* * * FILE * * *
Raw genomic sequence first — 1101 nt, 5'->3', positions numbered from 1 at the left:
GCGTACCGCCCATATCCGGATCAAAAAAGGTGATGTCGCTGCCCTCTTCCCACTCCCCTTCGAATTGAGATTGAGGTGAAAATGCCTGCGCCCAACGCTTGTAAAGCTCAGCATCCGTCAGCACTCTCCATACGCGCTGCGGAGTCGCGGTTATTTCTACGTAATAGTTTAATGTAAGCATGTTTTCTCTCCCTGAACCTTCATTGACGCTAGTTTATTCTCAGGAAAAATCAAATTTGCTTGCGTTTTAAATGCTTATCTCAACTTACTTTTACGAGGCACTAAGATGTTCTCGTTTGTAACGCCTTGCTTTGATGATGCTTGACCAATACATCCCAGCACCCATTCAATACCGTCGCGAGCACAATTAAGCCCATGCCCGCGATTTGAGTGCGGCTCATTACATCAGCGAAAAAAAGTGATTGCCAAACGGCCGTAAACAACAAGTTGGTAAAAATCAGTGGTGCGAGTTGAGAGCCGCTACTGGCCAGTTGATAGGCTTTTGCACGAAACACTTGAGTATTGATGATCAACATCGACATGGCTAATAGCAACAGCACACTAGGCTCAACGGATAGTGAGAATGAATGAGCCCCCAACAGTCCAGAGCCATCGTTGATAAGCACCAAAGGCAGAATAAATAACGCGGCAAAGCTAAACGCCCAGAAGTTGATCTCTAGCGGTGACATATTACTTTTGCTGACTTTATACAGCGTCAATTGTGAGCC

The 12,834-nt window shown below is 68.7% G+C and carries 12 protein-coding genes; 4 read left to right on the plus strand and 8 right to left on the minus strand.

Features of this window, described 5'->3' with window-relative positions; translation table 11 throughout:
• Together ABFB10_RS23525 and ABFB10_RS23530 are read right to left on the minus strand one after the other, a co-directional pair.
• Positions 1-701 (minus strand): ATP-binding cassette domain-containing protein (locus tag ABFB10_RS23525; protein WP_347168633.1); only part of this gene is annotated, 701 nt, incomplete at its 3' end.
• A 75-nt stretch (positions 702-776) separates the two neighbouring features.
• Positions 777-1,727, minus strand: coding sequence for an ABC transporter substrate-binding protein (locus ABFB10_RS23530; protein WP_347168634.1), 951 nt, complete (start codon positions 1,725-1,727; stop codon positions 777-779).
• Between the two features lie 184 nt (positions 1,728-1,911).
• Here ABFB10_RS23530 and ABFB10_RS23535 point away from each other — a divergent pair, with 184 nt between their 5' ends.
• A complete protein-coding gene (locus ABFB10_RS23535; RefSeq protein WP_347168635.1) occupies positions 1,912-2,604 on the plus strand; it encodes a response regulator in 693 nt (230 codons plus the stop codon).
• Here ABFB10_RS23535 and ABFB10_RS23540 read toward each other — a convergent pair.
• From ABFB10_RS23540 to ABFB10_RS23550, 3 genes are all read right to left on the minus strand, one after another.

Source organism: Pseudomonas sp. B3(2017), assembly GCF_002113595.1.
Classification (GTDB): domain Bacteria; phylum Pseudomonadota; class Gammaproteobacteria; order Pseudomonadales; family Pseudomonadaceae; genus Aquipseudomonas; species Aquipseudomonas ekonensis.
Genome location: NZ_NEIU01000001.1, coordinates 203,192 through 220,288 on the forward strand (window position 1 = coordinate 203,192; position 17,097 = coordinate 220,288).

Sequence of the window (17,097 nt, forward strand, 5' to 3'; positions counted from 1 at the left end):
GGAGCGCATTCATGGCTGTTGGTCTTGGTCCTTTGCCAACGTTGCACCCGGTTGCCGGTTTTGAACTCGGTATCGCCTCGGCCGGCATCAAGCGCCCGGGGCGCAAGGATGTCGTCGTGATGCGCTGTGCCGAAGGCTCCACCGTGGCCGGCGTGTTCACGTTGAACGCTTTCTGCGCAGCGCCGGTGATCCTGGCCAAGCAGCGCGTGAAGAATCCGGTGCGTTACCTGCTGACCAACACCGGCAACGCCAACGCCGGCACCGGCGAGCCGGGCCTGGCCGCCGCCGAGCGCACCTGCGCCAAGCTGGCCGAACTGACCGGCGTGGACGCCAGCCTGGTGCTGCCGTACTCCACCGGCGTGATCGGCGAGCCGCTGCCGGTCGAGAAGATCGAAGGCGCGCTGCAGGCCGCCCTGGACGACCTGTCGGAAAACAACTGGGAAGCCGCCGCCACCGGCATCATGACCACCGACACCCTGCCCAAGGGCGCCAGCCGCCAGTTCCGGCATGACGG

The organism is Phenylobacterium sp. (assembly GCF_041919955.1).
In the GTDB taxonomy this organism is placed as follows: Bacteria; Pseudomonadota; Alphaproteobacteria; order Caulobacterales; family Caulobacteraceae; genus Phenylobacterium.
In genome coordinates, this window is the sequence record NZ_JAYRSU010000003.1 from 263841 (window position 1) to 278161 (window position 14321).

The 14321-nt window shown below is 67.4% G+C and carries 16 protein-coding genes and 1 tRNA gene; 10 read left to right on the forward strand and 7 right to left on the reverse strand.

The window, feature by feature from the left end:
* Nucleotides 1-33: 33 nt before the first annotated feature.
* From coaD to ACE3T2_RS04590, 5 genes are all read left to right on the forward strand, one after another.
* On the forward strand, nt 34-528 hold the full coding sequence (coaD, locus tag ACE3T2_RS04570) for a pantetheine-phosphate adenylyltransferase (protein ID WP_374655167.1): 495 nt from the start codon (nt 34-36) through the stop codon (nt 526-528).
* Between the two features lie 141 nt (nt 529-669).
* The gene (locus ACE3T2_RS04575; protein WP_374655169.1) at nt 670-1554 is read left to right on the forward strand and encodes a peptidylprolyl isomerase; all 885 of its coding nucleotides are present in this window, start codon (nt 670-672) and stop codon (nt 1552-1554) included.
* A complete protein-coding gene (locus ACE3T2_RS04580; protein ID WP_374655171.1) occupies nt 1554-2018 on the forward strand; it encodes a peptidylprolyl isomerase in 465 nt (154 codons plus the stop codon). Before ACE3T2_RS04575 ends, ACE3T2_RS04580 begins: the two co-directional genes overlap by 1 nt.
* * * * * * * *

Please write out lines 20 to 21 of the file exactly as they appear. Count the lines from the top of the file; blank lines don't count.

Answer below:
In the GTDB taxonomy this organism is placed as follows: Bacteria; Pseudomonadota; Alphaproteobacteria; order Caulobacterales; family Caulobacteraceae; genus Phenylobacterium.
In genome coordinates, this window is the sequence record NZ_JAYRSU010000003.1 from 263841 (window position 1) to 278161 (window position 14321).